$8 Billion Budget Increase in Military Spending Draws Mixed Reviews


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Defense spending was a key area of ​​focus in the federal budget submitted this week, as Russia’s invasion of Ukraine had led to a renewed emphasis on security in NATO countries.

But depending on who you ask, the spending commitments set by Treasury Secretary Chrystia Freeland on Thursday are either woefully understated, or thankfully smaller than they could have been, preserving funding for other budget areas.

The key figure is a plan to increase defense spending by $8 billion over five years, bringing the country’s defense spending to 1.5 percent of gross domestic product by 2026-27, down from 1.39 percent. currently.

Of that $8 billion, $6.1 billion is earmarked for the modernization of NORAD, the defense partnership between Canada and the United States, while $500 million is earmarked to help Ukraine. Another amount will also be set aside to meet Canada’s obligations to the North Atlantic Treaty Organization.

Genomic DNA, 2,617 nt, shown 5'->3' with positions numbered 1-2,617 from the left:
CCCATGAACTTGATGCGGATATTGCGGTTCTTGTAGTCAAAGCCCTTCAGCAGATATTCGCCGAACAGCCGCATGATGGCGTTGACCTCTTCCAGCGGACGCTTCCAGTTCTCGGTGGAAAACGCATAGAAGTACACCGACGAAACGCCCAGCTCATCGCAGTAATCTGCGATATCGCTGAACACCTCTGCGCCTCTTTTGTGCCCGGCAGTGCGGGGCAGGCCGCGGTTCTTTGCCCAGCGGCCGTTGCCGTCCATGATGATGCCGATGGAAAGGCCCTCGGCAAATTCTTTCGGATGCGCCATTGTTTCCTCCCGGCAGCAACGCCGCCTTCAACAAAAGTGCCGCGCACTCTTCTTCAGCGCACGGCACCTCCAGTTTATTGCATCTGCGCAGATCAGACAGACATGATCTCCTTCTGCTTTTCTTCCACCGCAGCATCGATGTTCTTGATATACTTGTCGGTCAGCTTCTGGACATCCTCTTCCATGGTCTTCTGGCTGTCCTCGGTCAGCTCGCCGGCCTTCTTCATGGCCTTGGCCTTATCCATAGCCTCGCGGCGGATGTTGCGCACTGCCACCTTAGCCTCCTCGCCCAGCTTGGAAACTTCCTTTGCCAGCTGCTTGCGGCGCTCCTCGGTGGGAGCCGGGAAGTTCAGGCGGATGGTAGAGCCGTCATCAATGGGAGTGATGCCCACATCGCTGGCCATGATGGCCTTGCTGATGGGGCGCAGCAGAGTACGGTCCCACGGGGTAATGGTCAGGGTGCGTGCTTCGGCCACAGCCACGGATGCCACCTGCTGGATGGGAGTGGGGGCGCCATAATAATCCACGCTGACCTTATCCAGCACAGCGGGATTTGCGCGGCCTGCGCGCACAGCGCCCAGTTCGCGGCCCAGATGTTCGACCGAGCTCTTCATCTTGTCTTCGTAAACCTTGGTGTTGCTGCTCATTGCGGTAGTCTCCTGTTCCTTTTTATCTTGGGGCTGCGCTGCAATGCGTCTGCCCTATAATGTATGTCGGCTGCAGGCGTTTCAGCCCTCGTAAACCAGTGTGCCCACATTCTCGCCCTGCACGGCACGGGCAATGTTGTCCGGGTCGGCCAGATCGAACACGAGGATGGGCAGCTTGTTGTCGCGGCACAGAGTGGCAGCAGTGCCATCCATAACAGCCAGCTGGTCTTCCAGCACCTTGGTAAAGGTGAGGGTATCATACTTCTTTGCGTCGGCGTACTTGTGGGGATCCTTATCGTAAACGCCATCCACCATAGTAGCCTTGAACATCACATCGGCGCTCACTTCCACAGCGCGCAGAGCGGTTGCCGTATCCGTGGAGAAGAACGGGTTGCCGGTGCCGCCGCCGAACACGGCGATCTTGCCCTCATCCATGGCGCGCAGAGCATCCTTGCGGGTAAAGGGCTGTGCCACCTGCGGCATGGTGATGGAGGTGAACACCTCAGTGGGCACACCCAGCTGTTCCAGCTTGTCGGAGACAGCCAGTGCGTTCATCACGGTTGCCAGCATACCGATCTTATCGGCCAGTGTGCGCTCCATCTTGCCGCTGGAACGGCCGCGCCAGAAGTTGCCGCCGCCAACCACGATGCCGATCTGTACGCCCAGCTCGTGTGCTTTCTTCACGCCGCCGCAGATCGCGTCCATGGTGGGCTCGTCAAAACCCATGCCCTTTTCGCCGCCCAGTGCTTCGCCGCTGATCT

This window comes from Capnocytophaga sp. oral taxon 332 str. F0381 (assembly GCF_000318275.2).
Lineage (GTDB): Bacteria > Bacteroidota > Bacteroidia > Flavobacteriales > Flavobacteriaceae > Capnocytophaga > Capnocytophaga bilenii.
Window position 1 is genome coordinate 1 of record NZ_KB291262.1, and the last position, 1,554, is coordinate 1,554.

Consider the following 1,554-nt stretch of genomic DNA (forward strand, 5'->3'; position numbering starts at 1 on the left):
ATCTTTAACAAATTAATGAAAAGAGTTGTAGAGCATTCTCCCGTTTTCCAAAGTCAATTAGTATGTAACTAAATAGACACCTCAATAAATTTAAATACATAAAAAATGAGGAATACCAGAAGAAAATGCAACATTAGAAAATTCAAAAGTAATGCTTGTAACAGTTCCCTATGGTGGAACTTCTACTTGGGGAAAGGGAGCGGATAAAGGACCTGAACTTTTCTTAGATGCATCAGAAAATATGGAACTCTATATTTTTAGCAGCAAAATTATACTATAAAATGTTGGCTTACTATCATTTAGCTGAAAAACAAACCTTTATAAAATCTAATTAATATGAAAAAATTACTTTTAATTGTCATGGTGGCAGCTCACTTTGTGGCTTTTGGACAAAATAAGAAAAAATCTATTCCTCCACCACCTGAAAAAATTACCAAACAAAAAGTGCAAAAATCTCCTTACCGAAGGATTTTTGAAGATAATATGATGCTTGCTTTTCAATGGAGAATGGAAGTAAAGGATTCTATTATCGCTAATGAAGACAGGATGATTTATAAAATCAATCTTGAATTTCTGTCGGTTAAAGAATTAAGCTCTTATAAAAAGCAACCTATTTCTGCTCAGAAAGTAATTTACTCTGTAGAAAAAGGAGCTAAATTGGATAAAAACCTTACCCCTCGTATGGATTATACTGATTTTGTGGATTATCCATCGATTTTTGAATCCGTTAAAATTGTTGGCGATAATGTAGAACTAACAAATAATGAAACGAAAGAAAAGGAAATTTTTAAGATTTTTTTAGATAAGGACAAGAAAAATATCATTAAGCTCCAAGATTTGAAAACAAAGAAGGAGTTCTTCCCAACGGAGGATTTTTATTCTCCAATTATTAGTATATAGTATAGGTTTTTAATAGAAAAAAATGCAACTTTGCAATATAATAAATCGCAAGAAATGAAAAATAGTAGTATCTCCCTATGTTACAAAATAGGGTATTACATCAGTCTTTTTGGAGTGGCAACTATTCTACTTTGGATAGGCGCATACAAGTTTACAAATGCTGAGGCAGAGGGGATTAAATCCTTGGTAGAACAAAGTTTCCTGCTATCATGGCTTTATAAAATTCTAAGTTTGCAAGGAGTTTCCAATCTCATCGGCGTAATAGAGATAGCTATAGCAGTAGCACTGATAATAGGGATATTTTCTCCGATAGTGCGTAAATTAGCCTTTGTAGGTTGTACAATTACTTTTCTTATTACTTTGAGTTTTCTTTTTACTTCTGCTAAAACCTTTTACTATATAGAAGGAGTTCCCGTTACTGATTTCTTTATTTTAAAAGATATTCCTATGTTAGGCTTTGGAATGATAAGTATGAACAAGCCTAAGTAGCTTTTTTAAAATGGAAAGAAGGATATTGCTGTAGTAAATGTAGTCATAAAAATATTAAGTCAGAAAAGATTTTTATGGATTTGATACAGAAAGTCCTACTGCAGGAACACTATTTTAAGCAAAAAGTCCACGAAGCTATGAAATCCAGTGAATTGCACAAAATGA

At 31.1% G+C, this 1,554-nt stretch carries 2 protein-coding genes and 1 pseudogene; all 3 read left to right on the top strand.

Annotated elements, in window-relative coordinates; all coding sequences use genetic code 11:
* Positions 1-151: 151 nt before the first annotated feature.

But retired Lieutenant General Andrew Leslie criticized the government plan.

“What She Tells” [the Department of] Defense needs to do more with less,” said Leslie, a former Liberal MP for Ottawa suburb of Orléans, noting that when the Liberals came to power in 2015, they pledged $12 billion in defense spending, which he says. that they did not spend.

He noted that the funding also does not meet NATO’s request to member states.

“They’ve been asking us to go to two percent for years – our GDP is the same as Russia’s. And this brings us from 1.3 percent to about 1.5, but only at the end of five years, if that’s the case.” So it’s worse than I could ever have feared.”

Treasury Secretary Chrystia Freeland, who is also Deputy Prime Minister, speaks at a press conference before submitting the federal budget to the House of Commons on Thursday. One critic said her budget didn’t provide enough money for the military, while another was relieved that defense spending wasn’t higher. (Justin Tang/The Canadian Press)